Esperanza “Hope” Andrade led the Texas voter purge that listed many “living” voters as “dead.” After the scandal, Andrade, the first Latina secretary of state, resigned.
A scandal over a so-called voter purge leading up to the presidential election has led to the resignation of Texas Secretary of State Esperanza “Hope” Andrade, the first Latina to hold that position.
Andrade, a Republican, resigned her $125,880 a year job in the wake of overseeing the removal of dead voters from the rolls—which turned into a controversy because many of the voters targeted as dead were very much alive.
As Secretary of State, a position to which she was named in 2008 by Gov. Rick Perry, Andrade served as Texas’ chief elections officer.
San Antonio attorney Roy Barrera Sr., who was the first Latino to be secretary of state in 1968-69, said Andrade had been a victim of an over-zealousness in many states to purge voter rolls.
“In some efforts it was legitimate, in others it was just an effort to hold down the vote, in my opinion, of minorities,” Barrera said. “I don’t think she took any role in that effort, but yes, she did send letters to many, many people over the state inquiring about their qualifications.”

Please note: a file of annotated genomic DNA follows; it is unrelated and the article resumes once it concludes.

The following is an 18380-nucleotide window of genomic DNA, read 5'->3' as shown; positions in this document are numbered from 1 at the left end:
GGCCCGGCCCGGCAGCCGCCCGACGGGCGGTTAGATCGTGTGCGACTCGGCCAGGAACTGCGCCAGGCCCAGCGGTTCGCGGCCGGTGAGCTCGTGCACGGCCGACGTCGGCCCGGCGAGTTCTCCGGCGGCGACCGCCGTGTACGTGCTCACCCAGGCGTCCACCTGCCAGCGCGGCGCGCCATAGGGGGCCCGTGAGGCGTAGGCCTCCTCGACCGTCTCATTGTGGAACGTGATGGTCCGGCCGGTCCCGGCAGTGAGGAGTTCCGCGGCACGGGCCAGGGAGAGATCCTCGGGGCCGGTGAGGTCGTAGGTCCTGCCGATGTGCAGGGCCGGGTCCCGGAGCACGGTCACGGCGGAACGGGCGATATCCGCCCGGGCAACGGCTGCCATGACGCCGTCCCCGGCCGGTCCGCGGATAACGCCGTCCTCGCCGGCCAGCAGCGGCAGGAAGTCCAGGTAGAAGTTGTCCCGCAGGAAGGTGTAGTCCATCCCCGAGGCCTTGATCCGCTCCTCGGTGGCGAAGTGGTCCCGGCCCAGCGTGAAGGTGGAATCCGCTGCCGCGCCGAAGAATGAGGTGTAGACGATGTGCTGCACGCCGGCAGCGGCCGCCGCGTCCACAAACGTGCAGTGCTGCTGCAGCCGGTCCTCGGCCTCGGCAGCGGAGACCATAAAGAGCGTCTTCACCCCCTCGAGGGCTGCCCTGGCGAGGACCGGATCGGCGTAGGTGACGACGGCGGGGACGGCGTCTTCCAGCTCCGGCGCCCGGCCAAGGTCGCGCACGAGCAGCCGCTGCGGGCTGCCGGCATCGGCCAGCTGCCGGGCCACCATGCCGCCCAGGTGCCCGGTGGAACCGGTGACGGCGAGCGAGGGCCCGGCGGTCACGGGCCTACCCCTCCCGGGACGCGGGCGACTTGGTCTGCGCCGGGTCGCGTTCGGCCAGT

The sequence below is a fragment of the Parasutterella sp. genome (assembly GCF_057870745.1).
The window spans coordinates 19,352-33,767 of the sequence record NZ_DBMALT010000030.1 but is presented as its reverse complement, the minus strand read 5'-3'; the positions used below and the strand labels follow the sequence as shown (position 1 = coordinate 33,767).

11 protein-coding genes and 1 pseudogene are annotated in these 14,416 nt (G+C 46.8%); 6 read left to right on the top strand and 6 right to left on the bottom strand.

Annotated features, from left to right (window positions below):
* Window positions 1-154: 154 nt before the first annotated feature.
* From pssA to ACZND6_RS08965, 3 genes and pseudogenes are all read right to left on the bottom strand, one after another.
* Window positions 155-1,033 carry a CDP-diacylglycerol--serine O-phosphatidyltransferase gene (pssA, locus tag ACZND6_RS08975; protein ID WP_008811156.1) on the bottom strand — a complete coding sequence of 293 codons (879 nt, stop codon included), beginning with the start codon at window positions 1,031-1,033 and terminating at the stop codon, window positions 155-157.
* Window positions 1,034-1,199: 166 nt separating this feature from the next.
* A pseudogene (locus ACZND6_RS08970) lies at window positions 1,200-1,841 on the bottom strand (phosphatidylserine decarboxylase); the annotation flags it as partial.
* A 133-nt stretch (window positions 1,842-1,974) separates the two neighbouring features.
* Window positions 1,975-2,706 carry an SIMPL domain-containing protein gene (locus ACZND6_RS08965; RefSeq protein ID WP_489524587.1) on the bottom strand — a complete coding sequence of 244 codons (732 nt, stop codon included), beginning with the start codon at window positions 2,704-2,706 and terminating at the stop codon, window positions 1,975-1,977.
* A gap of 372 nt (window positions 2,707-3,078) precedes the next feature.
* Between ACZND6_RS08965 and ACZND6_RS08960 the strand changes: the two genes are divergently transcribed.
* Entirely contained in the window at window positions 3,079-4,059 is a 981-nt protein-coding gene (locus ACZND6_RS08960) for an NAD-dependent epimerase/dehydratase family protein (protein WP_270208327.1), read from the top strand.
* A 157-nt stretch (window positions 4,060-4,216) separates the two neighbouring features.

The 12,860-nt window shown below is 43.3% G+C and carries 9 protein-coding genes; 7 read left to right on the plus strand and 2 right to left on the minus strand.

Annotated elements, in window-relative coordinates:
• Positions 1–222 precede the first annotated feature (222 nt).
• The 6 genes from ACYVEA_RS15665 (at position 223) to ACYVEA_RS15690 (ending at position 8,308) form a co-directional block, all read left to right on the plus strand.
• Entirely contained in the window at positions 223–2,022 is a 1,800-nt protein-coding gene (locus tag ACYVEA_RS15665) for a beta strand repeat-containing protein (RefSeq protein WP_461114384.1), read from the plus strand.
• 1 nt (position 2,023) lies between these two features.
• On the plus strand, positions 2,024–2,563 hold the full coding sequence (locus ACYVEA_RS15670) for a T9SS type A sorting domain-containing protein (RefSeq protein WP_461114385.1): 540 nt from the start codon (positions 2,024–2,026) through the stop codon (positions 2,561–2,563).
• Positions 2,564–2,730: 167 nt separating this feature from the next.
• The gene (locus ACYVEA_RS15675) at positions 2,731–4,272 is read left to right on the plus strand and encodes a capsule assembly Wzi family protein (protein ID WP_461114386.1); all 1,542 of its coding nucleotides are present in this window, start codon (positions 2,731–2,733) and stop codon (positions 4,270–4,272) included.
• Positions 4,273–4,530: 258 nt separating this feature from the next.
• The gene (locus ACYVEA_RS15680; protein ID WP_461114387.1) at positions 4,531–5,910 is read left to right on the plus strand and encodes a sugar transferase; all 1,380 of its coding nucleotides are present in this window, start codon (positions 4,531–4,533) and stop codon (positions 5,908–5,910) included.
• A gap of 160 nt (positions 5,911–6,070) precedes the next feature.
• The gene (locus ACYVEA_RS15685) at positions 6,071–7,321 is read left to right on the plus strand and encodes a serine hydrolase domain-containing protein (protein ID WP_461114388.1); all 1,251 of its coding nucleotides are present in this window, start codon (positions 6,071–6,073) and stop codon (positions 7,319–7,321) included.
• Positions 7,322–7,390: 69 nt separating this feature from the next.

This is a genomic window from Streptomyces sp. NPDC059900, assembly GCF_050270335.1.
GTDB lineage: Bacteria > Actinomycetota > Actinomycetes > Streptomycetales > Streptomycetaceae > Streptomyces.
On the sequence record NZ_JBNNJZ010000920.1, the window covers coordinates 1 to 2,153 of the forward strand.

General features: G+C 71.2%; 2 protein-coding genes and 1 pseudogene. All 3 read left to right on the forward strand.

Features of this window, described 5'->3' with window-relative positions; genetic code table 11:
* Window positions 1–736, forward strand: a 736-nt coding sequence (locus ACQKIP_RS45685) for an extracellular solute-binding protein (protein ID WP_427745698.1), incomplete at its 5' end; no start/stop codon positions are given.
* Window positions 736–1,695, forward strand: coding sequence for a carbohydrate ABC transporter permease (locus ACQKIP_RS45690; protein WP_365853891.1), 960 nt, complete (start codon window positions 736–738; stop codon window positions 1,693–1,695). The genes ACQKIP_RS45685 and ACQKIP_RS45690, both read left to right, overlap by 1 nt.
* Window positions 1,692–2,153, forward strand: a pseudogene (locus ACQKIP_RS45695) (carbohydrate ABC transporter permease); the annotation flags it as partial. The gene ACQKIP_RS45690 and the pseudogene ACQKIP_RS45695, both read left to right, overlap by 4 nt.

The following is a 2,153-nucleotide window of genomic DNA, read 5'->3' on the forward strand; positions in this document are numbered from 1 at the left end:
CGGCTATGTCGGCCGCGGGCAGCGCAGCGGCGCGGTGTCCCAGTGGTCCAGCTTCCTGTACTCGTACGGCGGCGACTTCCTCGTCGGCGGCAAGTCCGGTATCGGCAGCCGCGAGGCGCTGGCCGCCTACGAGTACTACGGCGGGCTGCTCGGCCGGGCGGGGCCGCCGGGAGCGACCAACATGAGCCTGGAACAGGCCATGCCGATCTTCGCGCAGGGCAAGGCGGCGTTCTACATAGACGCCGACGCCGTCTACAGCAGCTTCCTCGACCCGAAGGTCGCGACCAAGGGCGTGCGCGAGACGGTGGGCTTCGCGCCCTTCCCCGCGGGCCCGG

Andrade’s attempt to purge voter rolls was halted by a state judge after notices were sent to thousands of “living” voters who were told that their names were about to be removed from the rolls unless they took action.
A spokesman for the secretary of state’s office said Andrade “felt that the time was right after a successful election to move forward and give someone else an opportunity to serve in this great office.”
Andrade defends her actions in Texas voter purge
Andrade’s office has steadfastly defended its actions in attempting to clean up voter lists.
But Andrew Wheat of Texans for Public Justice, a group that monitors money in politics, said Andrade may have been too aggressive in her actions.
“Maybe it’s time. We just felt like this so-called dead voter list of hers went way, way too far,” Wheat said. “She sent garbage data to local election officials around the state…”
“That’s a sad record for our first Latina secretary of state.”
Andrade, 63, had previously served on the Texas Transportation Commission.
“It has been the highest honor of my professional life to serve as the secretary of state for the greatest state in our nation,” Andrade said in a statement announcing her resignation.
The governor has named a San Antonio attorney and businessman John Steen to succeed Andrade.
“As the first Latina secretary of state, Hope has a permanent place in our state’s history books and her personal commitment to making Texas a place of unlimited opportunity will leave a lasting impression on our state’s future,” Perry said in a statement.